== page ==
Block on Trump's Asylum Ban Upheld by Supreme Court
The president-elect's social media platform of choice may be Twitter, but one of the biggest social media stories of this campaign has nothing to do with 140-character policy proposals or late-night tweet storms. It's about Facebook.
Facebook has quickly replaced traditional print journalism as one of the main sources of news for most Americans, with almost half of the country turning to Facebook for their news fix. But some of that news is not of the highest quality. Some of it is blatantly false. And that could have a significant impact on American society and politics.
Forty-four percent of all Americans get news on Facebook, according to the Pew Research Center. But only two out of 10 Americans still turn to newspapers to stay informed.
The rise in social media as a major news source coincides with an election that saw viral, hyper-partisan news playing an increased role. Sure, Facebook is host to shared stories by established media sources, like the Washington Post and the New York Times. But those voices are joined by, and some times overshadowed by, partisan media like Breitbart or Mother Jones and fly-by-night websites with little to no journalistic standards.
Some stories that gain traction on Facebook are designed simply to go viral, accuracy be damned. Some are outright false. Just last week, Buzzfeed reported that a group of teenagers in a small town in Macedonia had set up 140 websites targeted at Trump supporters, filled with false, sensationalized, or plagiarized news.
And it's not just people using Facebook as a platform, either. Facebook's trending news algorithm came under fire this election season for failing to distinguish real stories from false ones. (Facebook canned the human team that used to pick trending topics, after they were accused of suppressing conservative news.) Facebook has promoted fake stories about Siri magically coming out of iPhones, for example, and conspiracy theories that Presidents Bush and Obama rigged the 2008 election.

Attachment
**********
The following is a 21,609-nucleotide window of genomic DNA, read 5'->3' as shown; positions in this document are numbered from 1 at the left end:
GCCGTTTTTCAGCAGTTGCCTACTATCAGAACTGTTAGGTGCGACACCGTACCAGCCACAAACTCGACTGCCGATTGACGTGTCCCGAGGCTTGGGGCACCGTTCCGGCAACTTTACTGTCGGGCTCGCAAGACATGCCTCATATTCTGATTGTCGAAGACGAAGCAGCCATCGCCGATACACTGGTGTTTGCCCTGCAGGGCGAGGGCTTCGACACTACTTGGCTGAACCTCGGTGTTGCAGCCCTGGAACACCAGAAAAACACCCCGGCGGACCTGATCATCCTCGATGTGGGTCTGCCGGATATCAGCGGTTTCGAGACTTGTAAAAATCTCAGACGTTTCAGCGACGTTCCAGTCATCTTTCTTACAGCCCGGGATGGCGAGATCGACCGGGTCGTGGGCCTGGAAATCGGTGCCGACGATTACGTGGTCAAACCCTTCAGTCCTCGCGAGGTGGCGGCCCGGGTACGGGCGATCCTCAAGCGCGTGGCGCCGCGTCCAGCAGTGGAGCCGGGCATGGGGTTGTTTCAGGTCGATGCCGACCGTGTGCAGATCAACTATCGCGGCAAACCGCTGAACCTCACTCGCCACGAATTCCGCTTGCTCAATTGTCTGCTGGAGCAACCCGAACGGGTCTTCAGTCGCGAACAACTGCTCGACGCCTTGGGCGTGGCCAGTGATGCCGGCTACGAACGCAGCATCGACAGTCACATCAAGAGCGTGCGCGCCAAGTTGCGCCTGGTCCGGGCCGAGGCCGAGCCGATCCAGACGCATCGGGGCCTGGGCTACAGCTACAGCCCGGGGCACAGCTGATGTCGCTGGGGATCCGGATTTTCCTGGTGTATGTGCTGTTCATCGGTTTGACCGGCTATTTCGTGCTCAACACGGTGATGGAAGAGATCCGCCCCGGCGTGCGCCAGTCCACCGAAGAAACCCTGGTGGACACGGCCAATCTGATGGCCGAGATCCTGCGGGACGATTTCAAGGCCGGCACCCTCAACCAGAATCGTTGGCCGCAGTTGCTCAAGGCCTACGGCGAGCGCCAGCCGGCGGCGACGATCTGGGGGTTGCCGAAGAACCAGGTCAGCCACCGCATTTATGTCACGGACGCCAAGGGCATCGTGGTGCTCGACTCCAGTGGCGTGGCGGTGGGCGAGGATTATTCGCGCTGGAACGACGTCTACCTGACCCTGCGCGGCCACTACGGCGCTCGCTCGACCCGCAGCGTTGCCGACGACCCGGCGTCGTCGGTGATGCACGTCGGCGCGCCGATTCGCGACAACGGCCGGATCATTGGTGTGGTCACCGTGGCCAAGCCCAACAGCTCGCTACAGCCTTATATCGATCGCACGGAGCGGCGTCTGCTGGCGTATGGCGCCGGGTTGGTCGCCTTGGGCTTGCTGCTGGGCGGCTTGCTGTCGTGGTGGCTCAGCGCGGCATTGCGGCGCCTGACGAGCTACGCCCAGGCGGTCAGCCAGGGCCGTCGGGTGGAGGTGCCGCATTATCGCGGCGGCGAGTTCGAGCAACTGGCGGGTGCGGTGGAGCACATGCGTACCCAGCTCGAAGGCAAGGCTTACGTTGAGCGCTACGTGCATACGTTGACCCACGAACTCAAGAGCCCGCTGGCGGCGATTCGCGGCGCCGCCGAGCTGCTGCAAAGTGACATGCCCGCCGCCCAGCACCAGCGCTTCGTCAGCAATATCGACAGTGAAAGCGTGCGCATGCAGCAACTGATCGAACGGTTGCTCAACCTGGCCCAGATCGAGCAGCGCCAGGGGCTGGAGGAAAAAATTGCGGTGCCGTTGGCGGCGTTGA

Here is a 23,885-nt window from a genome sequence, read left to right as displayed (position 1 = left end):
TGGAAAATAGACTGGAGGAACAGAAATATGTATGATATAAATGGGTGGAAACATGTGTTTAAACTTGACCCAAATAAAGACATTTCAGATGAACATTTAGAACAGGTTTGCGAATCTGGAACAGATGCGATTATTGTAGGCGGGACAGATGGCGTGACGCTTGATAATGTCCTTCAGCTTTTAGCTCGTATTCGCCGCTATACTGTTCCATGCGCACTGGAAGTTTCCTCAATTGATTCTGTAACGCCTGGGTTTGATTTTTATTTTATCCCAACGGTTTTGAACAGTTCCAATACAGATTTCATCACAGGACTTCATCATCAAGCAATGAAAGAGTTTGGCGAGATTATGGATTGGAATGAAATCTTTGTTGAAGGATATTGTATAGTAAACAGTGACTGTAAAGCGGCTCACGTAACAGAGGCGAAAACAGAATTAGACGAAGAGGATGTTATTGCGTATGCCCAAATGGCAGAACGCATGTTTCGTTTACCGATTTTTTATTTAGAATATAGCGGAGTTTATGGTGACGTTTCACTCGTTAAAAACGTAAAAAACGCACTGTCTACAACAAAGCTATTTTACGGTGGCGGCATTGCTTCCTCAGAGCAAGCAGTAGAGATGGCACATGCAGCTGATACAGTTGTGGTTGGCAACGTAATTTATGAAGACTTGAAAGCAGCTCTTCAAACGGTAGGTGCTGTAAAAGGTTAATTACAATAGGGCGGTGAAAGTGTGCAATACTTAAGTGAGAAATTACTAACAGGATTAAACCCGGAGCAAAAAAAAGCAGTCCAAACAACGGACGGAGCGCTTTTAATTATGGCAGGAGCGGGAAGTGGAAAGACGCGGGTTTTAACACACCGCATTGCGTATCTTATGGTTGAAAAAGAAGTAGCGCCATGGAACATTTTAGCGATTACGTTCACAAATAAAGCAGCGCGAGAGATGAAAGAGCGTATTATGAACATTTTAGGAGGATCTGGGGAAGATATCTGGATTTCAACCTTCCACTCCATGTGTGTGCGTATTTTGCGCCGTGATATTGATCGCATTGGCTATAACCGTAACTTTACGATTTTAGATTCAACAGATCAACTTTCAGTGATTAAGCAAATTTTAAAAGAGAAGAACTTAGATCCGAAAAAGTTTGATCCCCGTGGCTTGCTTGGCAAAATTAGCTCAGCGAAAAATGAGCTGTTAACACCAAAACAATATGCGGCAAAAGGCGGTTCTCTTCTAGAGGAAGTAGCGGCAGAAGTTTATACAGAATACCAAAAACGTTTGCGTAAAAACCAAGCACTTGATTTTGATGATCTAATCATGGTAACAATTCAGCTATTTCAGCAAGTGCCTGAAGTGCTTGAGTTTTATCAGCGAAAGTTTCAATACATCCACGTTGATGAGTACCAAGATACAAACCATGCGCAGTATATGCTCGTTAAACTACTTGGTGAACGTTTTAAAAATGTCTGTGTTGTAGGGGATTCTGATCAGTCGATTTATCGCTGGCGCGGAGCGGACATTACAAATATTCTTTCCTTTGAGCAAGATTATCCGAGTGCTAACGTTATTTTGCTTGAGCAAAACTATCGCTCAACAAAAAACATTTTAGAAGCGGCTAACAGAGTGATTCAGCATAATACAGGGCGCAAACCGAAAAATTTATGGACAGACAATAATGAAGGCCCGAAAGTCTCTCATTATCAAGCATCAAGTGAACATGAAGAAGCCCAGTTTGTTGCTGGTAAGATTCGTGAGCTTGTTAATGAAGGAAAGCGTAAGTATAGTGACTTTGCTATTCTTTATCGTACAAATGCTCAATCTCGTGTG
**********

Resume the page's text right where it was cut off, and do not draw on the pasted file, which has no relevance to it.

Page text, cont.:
Those stories could change how people act, and vote. According to Pew, 20 percent of people have changed their view on a social or political issue due to something they've seen on social media.
Responding to criticism last week, however, Facebook CEO Mark Zuckerberg largely dismissed those concerns.
"The idea that fake news on Facebook ... influenced the election in any way I think is a pretty crazy idea," he said while speaking at the Techonomy conference.
"I do think," he continued, "there is a certain profound lack of empathy in asserting that the only reason why someone could have voted the way they did is because they saw some fake news."
Even Facebook's so-called bubble effect, the idea that people surround themselves only with like-minded friends on the social network, is overblown, Zuckerberg said. Most Facebook users have friends who are their ideological opposites, whether they know it or not, making the network "inherently more diverse" than most media outlets.
The problem, though, is that even with diverse viewpoints, people tend to interact only with the stories that reaffirm their current views, Zuck said. "I don't know what to do about that," he admitted.
Meeting with a lawyer can help you understand your options and how to best protect your rights. Visit our attorney directory to find a lawyer near you who can help.